I once met a man in Portugal
an artist by trade, the story goes.
What he painted or sculpted, no one knows.
Love child of the 70s,
wild like the decade that birthed him.
From the early morning
as Porto’s rain clouds start to crawl into town
carried in by the thick ocean breeze,
till the golden hours
when the sun glides to its resting place
the last sunrays beaming into our kitchen windows
as we cook our dinner
and set it out, wobbly patio table
bites of pasta, gulps of Super Bock
between puffs of laughter and hand-rolled cigarettes
we’d find him – there!
Smiling down at us from his balcony
in metal table and chair,
white as the untamable mane on his head.
He’d have a wine glass in one hand, red always
and a pen in the other
sipping on merlot, writing away.
A writer by choice, the story goes.
About what, in what language,
what fashion, no one knows.
Mumbles out different answers when you ask him about it
“The mathematical reasoning for the Bhagavad Gita” or
“The analysis of something or another”.
The subject of his composition was of no importance.
Just that he’s been writing for a long time now.
Three years to be exact.
Has lived in so many different cities,
slept in so many different beds now since he’s began.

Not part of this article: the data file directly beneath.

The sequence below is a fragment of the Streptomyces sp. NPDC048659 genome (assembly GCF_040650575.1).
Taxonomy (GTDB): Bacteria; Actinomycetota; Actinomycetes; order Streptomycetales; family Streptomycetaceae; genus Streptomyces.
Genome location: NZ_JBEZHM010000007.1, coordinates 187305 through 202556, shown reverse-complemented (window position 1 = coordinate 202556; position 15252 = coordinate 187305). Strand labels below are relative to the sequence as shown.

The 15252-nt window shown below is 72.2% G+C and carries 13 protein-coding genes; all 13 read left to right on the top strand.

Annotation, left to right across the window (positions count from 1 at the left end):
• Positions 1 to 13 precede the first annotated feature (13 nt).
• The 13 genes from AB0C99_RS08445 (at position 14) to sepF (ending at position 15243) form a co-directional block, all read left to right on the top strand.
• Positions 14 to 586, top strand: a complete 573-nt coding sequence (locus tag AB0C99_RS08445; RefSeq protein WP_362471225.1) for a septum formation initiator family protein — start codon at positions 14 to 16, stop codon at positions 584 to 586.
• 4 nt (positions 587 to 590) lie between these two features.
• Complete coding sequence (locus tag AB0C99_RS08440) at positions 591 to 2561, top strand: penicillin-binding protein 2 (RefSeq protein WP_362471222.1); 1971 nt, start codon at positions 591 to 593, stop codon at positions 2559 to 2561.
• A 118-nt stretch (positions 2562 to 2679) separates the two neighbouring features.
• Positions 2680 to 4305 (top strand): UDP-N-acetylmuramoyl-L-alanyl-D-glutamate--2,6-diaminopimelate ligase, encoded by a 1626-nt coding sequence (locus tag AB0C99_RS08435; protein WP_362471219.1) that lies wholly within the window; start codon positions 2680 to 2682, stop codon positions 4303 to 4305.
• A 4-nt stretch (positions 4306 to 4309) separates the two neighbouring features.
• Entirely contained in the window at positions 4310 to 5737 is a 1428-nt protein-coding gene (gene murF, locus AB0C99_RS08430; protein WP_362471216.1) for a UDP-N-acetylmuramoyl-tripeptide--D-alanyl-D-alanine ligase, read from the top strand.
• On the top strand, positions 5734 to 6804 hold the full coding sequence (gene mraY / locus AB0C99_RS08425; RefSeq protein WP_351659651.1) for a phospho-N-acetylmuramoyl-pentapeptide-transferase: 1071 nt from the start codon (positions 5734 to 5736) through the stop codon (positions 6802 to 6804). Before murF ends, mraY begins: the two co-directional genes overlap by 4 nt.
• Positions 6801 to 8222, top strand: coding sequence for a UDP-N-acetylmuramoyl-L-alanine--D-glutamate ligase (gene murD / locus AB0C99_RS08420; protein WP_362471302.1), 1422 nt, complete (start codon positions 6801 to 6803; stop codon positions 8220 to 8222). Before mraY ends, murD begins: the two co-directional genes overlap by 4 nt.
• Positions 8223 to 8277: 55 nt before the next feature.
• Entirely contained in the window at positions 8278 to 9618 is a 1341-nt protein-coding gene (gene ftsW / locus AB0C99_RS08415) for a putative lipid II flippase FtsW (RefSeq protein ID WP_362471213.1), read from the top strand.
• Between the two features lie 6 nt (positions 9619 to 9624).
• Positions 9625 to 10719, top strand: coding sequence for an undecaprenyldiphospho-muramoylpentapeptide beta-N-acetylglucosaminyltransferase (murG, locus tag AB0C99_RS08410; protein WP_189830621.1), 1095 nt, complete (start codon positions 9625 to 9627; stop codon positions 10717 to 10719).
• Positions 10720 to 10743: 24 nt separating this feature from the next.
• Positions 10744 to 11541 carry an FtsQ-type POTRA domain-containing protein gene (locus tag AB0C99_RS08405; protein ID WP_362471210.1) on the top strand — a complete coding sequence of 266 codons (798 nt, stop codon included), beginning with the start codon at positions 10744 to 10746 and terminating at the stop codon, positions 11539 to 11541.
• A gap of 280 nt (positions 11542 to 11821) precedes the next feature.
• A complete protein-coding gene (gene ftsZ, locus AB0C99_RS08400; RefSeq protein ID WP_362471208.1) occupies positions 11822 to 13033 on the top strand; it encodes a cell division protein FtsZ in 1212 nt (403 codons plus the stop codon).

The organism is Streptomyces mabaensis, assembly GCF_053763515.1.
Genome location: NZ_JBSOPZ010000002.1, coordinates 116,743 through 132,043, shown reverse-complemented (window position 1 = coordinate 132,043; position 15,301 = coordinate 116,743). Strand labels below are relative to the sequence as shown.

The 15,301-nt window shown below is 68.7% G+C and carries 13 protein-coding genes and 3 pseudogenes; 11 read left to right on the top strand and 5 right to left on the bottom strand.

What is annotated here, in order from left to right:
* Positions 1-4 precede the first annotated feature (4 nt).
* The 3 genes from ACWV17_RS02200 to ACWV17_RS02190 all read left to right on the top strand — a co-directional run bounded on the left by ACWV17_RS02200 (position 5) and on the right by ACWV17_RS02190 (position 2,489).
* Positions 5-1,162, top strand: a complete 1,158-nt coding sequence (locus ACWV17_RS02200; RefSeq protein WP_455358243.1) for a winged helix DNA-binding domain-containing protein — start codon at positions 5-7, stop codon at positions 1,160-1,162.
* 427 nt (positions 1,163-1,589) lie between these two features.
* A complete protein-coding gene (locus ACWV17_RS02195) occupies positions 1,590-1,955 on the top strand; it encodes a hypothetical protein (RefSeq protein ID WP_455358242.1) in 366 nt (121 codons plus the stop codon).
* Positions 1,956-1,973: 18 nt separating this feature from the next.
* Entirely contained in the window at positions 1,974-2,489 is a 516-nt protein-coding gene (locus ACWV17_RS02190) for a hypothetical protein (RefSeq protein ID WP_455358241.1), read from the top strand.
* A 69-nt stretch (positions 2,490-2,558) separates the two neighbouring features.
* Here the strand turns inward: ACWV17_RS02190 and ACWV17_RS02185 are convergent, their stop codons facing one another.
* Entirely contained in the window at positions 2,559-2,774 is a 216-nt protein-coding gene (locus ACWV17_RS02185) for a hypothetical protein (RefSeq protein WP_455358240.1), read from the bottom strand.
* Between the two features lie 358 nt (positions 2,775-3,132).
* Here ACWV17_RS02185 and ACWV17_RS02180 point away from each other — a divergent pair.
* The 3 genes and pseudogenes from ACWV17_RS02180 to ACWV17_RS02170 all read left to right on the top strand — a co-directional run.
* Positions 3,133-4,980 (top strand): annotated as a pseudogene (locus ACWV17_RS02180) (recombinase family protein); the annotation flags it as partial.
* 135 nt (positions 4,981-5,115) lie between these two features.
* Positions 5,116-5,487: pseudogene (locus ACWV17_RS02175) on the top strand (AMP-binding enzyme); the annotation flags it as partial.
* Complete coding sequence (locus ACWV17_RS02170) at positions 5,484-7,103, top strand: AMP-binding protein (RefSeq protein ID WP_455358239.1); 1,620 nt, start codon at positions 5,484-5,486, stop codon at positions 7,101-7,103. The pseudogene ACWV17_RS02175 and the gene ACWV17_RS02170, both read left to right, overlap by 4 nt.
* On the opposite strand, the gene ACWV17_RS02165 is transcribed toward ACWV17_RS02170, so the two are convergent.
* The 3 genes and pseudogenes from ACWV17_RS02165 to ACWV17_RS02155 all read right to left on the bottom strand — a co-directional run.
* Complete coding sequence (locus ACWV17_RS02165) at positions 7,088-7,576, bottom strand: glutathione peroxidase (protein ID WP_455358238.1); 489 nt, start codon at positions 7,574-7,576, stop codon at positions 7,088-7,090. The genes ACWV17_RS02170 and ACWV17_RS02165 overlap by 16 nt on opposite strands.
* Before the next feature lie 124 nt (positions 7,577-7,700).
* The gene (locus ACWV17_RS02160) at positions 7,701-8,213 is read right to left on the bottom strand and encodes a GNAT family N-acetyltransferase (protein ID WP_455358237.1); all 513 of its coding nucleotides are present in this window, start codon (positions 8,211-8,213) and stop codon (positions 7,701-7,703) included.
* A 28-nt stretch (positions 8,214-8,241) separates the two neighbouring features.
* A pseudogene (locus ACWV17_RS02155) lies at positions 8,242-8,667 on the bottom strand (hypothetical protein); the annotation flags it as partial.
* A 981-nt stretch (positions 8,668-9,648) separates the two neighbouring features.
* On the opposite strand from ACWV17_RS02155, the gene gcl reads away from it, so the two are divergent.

Plans on finishing the book in Venice or Madrid,
or some other nameless city
just that he’s leaving soon.
“What are you going to with your book,
when you finish it?”
“Rip it all to shreds.”
Rip every words, every pages
to strips and pieces,
going to take a year to do it.
Going to turn those strips and pieces into a sculpture!
So everyone can read it!
And so it went, that summer of our youth.
Stories and laughters flowing through our days.
Until one way, when we woke up as usual
to the sound of the street cleaner singing outside our window
to find the man – gone…
White metal chair and table empty
of the being that embodied it.
Got on the first train to Madrid or Venice
no one knows.
Off he went, to fill the space of a new balcony,
new faces to smile down at.
It’s been years since I’ve left Portugal.
The people that encapsulated Porto for me
have all departed to different cities, different lives.
Alleyways to run down in
holding hands of strangers that are not mine.
I think about the man sometimes
in Madrid, or Venice, or another nameless city
busily shredding his book away
or building his sculpture
or onto writing another book
to pour himself into.
Atlas, destroying himself with his own bare hands.